Once upon a time newspapers were our main source of information. Now those old newspapers are a reliable source for hundreds of years of history and secrets of the past. Now you can search for people, places, and events without the hassle of sorting through mountains of papers!

Growing Every Second

Newspaper Archive is the world's largest online newspaper database featuring over 130 million newspaper pages. Plus our database expands by one newspaper page per second for a total of around 2.5 million pages per month! The value of your membership grows along with it.

Genealogy Made Simple

Those looking to find out more about their forefathers can empower their genealogy search with Newspaper Archive. Within our massive database, users can search ancestors' names for news stories and obituaries. We must understand our past to understand our future!

Choose the Membership Plan that is right for you!

Unlimited 6 Month

$99.95 (45% Savings!)

Unlimited page views for 6 months Learn More

Unlimited Monthly

$29.95

Unlimited page views for 1 month Learn More

Introductory

$9.95

25 page views for 1 month Learn More

Subscribe or Cancel Anytime by calling 888-845-2887

24 hours a day Monday-Saturday

Take advantage of our Introductory Membership offer and become a member for 1 month only for $9.95!

Your full introductory membership payment will be credited toward the cost of full membership any time you choose to upgrade!

Your Membership Includes:
  • 25 page views for 1 month
  • Access to Over 130 million Newspaper Pages
  • Ability to View, Save, and Print
  • Articles featuring over 100 million people
  • Weekly Search Alerts - We search for you!
  • & Many More Features!
Subscribe for a Monthly Membership only for $29.95
Your Membership Includes:
  • Unlimited Page Views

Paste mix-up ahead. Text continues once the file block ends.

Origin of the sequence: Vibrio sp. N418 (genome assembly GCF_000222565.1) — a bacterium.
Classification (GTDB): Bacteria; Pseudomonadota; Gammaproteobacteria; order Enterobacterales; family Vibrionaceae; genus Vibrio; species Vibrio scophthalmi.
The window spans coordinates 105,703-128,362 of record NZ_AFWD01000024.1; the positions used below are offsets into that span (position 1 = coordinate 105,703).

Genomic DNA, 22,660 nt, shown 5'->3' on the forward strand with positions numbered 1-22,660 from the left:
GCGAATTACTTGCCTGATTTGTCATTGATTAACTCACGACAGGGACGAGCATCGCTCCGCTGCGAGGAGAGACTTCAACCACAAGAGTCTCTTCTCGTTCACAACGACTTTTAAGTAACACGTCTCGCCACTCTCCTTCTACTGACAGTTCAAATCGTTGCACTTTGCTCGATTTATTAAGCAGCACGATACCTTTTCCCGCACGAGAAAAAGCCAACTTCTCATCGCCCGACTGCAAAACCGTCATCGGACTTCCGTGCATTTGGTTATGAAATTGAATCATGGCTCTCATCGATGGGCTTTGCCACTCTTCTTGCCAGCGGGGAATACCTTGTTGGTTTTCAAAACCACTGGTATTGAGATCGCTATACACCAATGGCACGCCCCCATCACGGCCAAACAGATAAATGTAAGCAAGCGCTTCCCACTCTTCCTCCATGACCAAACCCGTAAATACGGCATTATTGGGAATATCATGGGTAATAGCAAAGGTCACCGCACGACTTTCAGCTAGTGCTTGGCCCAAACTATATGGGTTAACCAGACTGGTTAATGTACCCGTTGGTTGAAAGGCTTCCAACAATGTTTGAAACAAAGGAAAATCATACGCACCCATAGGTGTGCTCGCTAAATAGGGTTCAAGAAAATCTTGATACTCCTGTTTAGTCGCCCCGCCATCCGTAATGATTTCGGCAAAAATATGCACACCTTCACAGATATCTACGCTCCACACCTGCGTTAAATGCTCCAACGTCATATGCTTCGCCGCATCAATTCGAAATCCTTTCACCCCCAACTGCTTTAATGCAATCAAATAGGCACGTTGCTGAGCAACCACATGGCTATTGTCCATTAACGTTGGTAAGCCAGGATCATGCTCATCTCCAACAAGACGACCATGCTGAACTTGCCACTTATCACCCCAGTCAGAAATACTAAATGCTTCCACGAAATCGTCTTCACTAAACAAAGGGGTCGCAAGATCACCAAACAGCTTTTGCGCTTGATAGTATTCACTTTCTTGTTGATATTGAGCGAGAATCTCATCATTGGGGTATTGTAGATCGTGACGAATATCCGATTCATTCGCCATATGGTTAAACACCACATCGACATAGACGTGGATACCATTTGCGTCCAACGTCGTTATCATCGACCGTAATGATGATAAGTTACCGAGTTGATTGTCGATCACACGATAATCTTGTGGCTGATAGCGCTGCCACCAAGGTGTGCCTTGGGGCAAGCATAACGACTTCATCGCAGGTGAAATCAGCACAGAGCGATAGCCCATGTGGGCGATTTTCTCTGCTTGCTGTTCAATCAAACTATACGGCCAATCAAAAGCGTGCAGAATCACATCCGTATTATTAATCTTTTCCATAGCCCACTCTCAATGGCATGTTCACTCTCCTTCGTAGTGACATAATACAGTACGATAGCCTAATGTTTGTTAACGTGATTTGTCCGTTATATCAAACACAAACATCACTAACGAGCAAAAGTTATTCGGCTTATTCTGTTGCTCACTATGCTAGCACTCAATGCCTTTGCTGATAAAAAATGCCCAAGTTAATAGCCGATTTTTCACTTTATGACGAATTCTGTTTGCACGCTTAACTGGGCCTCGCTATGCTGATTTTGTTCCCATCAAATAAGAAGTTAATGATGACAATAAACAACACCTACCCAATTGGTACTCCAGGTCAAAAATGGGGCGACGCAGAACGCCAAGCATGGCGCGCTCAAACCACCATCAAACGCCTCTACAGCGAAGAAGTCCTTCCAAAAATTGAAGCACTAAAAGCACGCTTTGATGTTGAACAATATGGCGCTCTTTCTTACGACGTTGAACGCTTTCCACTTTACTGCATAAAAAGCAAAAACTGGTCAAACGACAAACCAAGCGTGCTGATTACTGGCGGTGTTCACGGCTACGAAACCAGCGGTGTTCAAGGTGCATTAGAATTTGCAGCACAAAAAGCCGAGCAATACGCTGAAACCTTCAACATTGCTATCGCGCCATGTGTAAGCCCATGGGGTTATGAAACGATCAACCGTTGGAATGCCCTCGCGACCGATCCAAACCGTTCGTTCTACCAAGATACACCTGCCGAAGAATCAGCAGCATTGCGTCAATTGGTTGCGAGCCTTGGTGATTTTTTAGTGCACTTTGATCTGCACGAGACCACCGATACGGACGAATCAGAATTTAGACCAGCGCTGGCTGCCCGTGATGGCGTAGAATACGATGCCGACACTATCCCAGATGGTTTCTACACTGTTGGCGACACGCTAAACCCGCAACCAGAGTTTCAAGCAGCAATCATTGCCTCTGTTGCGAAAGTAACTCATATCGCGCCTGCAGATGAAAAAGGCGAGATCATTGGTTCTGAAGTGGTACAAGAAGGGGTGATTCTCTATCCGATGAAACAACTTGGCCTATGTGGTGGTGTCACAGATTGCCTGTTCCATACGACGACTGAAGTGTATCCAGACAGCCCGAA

• Access to Over 130 million Newspaper Pages
  • Ability to View, Save, and Print
  • Articles featuring over 100 million people
  • Full Access To All Content including 10 Foreign Countries
  • Weekly Search Alerts - We search for you!
  • & Many More Features!
Subscribe for a 6 Month Membership only for $99.95
Best Value! Save -45%
Your Membership Includes:
  • Unlimited Page Views
  • Access to Over 130 million Newspaper Pages
  • Ability to View, Save, and Print
  • Articles featuring over 100 million people
  • Full Access To All Content including 10 Foreign Countries
  • Weekly Search Alerts - We search for you!
  • & Many More Features!

What our Customers Say:

"It is amazing how easy and exciting it is to access all of this information! I found hundreds of articles about my relatives from Germany! Well worth the subscription!" - Michael S.

"I love this site. It's interesting to read articles about different family members. I've found articles as well as an obituary about an uncle who passed away before I was born, and another about a great aunt. It's great for helping with genealogy." - Patricia T.

"A great research tool. Allows me to view events and gives me incredible insight into the stories of the past." - Charles S.

Search Billions of Newspaper Articles 130 Million+ Pages and More Added Weekly!

Uncover 400+ Years
of Newspaper Archives
(1607 to today!)

Browse by Date

Research Newspaper Articles from 11 Countries
& all 50 U.S. States

Browse by Location

Explore 6,200+ Current &
Historical Newspaper Titles
and Counting!

Browse by Publication